How Ellie Marney got the idea that sparked ‘The Killing Code’

By Ellie Marney

About ten years ago, I watched a BBC Television production called The Bletchley Circle, an historical drama about four women who worked as codebreakers at Bletchley Park during WWII, and how they regroup a decade after the war to solve a mystery. I was completely fascinated by the story and the historical setting, and by the characters and personalities of the women themselves. What would it have been like to work at Bletchley? To be the keeper of government war secrets during such an intense era? To live and work in such a hothouse environment?

As a young adult (YA) author accustomed to thinking about things in relation to YA fiction, I immediately wondered what the story would be like if the protagonists were teenage girls. I dived into research around Bletchley Park, and the codebreaking women who worked there – who made up 70% of the workforce, as I discovered. And I was excited to realise that many of the codebreakers at Bletchley were very young – the average age of the Bletchley girls was nineteen years old – which gave me a narrative entry point.

From Bletchley Circle to Arlington Hall

I became even more excited when I looked across the pond, and read about the young women who worked in Allied codebreaking in the US. I found out about Arlington Hall, the centre of US Army codebreaking efforts to defeat Japanese Imperial Army codes – and how it used to be a ‘Junior College for Young Ladies’. In other words, it was a girls’ school. My fertile imagination soon supplied a cast of teenage girls who would live and work and codebreak at Arlington Hall … and then (because my imagination is also very into crime stories) the girls would become involved in the hunt for a killer … and then two of the girls might fall in love …

Writers have peculiar brains; we pilfer morsels of info from multiple random sources to weave together into a complete story. But if there’s something I’ve learned in nearly ten years of being a published author, it’s that ideas come from everywhere, so if you find something of interest you should pursue it. Almost inevitably, something in your research will resonate and simply demand to be turned into a story.

A copy of Ellie Marney’s novel, The Killing Code

Follow your curiosity

It’s also important to follow the thread of your interest while it’s ‘hot’. My magpie brain is prone to lighting on things and then flitting away, so while my curiosity is piqued and my interest is high, I try to maintain momentum. And I suppose that’s another way of working out if something is really worth pursuing – if the topic is still resonant, if it continues to be intriguing even after a few days (weeks? months?) of research, then this is a good sign for the story you’ll create from it.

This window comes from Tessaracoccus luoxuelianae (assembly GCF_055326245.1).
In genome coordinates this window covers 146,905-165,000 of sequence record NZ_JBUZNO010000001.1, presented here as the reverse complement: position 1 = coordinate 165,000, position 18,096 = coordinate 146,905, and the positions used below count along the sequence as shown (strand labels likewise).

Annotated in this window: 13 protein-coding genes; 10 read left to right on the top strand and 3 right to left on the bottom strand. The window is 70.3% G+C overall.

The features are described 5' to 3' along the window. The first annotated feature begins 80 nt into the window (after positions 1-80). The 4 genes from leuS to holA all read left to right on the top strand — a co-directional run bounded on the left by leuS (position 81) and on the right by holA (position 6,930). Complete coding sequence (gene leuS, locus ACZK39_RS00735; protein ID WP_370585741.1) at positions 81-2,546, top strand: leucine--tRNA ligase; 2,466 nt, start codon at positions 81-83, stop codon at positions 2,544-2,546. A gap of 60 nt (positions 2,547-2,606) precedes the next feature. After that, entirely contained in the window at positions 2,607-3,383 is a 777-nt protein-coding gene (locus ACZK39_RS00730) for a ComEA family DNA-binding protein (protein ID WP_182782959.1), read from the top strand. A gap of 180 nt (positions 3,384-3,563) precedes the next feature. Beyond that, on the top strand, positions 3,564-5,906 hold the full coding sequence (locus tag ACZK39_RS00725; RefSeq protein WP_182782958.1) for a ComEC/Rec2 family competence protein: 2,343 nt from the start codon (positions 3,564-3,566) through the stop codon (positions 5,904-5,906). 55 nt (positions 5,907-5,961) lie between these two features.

I always jot things down while I’m researching, and maintain a file of tabs and bookmarks – because there’s nothing more irritating than realising you’ve lost that quote or line you need for your work in progress! While I’m jotting and bookmarking, I like to begin thinking about connections between things, and how they might inform a narrative.

It’s the nature of being a writer to latch onto a topic of interest and never let go – maybe this tendency is what you might call an occupational hazard. But it’s certainly a hazard that I’ve managed to put to use in a constructive way in my writing work. And if you have a tendency to obsess over niche areas of interest, then perhaps – like me – it’s something you can take advantage of.



Author bio

Ellie Marney's path to publication was a winding one – after writing all her life, it wasn't until she had all her children that she gathered the courage to begin submitting short stories to competitions. But in 2010, she won the prestigious Scarlet Stiletto Award, through Sisters in Crime Australia, and this proved to be the springboard that launched her into a career and onto the bestseller list. She signed with a publisher for her first novel, EVERY BREATH, in 2011, and has continued releasing YA crime thrillers almost every year since – and in 2021, her book NONE SHALL SLEEP became a New York Times bestseller. She's hoping lightning can strike twice with her tenth novel, THE KILLING CODE

TW/IG: @elliemarney
Tiktok: @elliemarneyauthor

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